161: the kyua-atf-compat module. First of all, install the package:
163: $ cd /usr/pkgsrc/deve/kyua-atf-compat
164: $ make install && make clean
166: And then, running the test suite is as easy as:
168: $ cd /usr/tests
169: $ /usr/pkg/bin/atf-run | /usr/pkg/bin/atf-report
171: Please be aware that if the atf-run and atf-report tools provided by
172: kyua-atf-compat appear in your PATH before the real atf-run and atf-report
173: tools shipped by NetBSD, you will experience test failures for all the
174: tests in /usr/tests/atf/atf-run and /usr/tests/atf/atf-report. This is
175: expected: while the compatibility tools behave similarly to the real tools
176: from a user's perspective, they are not fully interchangeable. (For
177: example, the serialization format between atf-run and atf-report is
180: One property of the atf-run wrapper is that it uses the default results
181: database in ~/.kyua/store.db to record the execution of the tests. This
182: means that, once the execution of the tests is done with the compatibility
183: tools, you can still use the native Kyua binary to poke at the results
184: database. More on this below.
186: ## Using the native Kyua command-line interface
188: The preferred way to run the NetBSD test suite with Kyua is to use the
189: native Kyua command-line binary. This is the preferred method because it
190: trains you to use the new interface rather than relying on the old pipeline
191: and because it exposes you to all the new features of Kyua. Regardless,
192: this and the previous approach will yield the same results for a particular
195: Using the native command-line interface is a multi-step process because
196: the existing NetBSD test suite is not prepared for Kyua. Let's take a look
197: at these steps.
199: To get started, install the Kyua packages:
201: $ cd /usr/pkgsrc/deve/kyua-cli
202: $ make install && make clean
203: $ cd /usr/pkgsrc/deve/kyua-atf-compat
204: $ make install && make clean
206: Once this is done, configure Kyua in the same way ATF is configured "out of
207: the box" in NetBSD. Create the /usr/pkg/etc/kyua/kyua.conf file with these
210: syntax('config', 1)
211: unprivileged_user = '_tests'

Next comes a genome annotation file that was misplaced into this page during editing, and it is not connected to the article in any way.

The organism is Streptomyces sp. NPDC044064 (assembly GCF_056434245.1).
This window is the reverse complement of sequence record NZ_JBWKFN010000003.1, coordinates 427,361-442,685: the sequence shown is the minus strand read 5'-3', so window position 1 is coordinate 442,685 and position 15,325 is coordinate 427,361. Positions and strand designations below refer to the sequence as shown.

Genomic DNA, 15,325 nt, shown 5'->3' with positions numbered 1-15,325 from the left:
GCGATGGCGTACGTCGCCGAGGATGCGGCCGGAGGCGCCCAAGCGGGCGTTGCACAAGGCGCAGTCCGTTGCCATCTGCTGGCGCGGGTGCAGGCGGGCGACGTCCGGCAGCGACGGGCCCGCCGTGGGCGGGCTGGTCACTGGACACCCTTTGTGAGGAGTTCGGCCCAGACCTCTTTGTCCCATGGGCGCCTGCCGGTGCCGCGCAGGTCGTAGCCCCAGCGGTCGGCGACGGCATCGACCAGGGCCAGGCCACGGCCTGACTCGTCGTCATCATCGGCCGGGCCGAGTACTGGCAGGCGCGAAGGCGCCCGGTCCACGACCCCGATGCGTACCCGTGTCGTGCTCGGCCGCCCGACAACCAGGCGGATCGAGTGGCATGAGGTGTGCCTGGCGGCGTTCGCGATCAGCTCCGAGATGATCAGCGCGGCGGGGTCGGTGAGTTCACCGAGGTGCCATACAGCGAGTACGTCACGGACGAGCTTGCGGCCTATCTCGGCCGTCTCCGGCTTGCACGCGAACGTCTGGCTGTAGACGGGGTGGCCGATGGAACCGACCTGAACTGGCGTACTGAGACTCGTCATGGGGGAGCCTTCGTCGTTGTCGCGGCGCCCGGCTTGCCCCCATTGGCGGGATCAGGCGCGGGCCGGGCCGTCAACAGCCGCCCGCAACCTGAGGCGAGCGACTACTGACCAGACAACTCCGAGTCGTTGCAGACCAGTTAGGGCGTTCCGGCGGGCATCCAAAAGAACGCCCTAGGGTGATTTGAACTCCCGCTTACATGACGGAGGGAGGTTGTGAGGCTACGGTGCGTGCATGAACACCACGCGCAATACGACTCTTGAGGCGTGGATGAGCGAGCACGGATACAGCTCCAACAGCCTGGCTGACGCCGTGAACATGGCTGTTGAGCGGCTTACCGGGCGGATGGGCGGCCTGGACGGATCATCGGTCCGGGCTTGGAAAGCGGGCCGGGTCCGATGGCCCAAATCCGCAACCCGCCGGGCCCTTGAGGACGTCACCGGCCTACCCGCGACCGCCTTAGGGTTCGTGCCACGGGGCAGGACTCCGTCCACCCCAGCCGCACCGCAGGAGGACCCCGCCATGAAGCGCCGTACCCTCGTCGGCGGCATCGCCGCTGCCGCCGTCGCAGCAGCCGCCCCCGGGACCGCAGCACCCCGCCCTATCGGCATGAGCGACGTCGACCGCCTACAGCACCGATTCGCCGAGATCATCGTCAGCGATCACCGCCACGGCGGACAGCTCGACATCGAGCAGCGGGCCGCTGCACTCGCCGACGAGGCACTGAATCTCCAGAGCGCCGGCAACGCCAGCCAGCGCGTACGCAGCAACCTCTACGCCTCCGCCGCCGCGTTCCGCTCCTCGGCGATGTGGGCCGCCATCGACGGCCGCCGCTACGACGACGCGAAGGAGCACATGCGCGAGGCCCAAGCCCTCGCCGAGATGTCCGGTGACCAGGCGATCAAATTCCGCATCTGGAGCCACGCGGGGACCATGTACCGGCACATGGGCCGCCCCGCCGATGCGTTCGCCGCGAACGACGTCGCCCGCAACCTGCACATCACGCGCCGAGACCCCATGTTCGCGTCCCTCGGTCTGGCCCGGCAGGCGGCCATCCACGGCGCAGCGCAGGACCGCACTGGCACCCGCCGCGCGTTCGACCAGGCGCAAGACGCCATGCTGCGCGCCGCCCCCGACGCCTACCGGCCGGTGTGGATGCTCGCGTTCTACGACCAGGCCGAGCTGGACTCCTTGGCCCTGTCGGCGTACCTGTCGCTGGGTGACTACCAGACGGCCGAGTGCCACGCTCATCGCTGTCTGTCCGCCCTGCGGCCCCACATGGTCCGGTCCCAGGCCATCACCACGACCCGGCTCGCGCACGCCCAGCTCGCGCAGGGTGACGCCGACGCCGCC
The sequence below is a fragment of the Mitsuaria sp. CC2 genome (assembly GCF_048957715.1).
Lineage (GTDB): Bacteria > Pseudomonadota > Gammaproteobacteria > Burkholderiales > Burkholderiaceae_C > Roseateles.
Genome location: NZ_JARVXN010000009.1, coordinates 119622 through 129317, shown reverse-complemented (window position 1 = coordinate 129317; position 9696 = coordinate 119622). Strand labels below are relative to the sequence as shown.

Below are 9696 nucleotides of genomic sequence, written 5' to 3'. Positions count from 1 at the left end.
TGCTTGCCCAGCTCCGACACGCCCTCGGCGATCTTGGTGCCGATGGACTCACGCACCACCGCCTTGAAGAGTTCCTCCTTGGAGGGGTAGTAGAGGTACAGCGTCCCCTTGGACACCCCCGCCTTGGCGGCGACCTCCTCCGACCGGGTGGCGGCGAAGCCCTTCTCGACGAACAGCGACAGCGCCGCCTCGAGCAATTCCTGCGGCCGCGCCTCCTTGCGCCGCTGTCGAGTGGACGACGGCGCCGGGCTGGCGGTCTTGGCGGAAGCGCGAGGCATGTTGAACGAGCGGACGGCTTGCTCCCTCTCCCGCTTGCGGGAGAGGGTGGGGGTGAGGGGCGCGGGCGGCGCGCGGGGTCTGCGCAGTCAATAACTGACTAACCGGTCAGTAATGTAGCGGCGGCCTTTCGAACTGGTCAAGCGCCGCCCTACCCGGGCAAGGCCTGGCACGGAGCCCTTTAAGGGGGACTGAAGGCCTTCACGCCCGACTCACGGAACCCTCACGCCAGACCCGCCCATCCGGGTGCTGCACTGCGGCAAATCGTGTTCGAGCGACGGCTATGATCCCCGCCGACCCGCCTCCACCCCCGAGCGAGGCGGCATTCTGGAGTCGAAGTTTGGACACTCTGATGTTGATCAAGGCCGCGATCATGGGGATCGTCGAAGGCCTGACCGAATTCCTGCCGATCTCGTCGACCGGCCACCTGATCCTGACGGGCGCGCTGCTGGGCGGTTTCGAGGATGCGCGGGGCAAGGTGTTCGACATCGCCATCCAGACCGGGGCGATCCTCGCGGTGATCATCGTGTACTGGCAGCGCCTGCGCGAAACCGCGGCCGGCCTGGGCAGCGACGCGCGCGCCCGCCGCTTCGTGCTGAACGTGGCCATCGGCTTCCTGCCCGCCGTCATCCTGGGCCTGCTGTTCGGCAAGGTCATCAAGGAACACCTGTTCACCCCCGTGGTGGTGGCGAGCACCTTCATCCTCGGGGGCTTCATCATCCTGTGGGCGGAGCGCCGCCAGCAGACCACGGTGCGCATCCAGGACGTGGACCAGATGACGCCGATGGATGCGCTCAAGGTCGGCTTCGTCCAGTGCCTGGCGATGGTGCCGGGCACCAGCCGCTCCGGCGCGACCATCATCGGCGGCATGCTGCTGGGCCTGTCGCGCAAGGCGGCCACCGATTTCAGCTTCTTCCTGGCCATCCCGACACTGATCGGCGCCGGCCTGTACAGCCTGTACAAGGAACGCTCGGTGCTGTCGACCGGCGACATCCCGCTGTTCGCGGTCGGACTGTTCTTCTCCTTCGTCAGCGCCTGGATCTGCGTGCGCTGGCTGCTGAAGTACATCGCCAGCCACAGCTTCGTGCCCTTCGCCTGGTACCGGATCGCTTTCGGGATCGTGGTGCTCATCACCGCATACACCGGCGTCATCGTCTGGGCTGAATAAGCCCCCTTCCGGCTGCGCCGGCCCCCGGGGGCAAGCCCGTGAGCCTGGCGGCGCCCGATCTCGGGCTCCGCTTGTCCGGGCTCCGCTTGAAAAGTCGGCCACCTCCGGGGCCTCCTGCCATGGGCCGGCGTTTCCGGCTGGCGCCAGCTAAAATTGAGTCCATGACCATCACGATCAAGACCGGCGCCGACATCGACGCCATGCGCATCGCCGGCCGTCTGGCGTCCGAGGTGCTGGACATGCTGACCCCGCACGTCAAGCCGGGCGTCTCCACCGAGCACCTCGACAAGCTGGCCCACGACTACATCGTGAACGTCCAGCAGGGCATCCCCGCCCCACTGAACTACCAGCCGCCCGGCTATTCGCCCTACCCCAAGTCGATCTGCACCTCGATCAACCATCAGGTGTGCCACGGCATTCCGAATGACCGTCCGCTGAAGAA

213: The next step is to populate /usr/tests with Kyuafiles, as Kyua is unable
214: to read existing Atffiles. This is easy to do with the atf2kyua(1) tool
215: shipped in the kyua-atf-compat package:
217: # atf2kyua /usr/tests
219: And that is it. You can now execute the test suite using Kyua with any of
220: the following two forms:
222: $ cd /usr/tests && kyua test
223: $ kyua test -k /usr/tests/Kyuafile
225: Note that none of these will generate "pretty" reports. These commands
226: will only record the results of the execution into the database. In order
227: to generate reports, keep reading.
229: # Generating reports
231: Once you have ran the NetBSD test suite with any of the mechanisms above,
232: the results of the execution have been stored in the "Kyua store", which is
233: a database located in ~/.kyua/store.db by default. (This path can be
234: changed at any time with the --store flag.)
236: To extract a report from the database using the results of the latest tests
237: run, you can run any of the following:
239: $ kyua report -o my-report.txt
240: $ kyua html-report -o /var/www/results/
242: # Support and feedback
244: The Kyua manual is available in the GNU Info format and can be accessed by
247: $ info kyua
249: Alternatively, use the help subcommand to get built-in documentation. The
250: following invocation will print all the available subcommands:
252: $ kyua help
254: And an invocation like this will show you all the possible options for a
255: given subcommand:
257: $ kyua help report-html
259: If you have gone through the instructions above and started playing with
260: Kyua, please do not hesitate to report your experiences (either good or
261: bad) to [Julio Merino](mailto:jmmv@NetBSD.org)! Any comments will be
262: highly appreciated and will be taken into account for the near future of